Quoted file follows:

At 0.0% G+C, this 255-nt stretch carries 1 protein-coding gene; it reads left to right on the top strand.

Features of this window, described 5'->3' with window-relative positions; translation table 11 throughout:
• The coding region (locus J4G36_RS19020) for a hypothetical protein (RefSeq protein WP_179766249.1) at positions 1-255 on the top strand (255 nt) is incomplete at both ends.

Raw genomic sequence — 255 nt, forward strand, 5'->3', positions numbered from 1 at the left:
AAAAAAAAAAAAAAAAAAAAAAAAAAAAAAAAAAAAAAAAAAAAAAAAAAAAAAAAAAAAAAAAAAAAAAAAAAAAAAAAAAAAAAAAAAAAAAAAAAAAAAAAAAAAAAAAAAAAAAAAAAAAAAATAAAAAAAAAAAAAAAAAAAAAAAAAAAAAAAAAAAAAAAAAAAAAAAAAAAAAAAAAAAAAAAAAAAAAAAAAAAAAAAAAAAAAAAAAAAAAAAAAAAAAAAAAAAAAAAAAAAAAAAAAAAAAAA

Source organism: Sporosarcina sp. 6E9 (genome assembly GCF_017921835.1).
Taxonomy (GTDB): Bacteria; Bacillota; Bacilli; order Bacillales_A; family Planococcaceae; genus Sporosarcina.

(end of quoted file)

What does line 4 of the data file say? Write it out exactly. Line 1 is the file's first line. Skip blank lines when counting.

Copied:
Raw genomic sequence — 255 nt, forward strand, 5'->3', positions numbered from 1 at the left: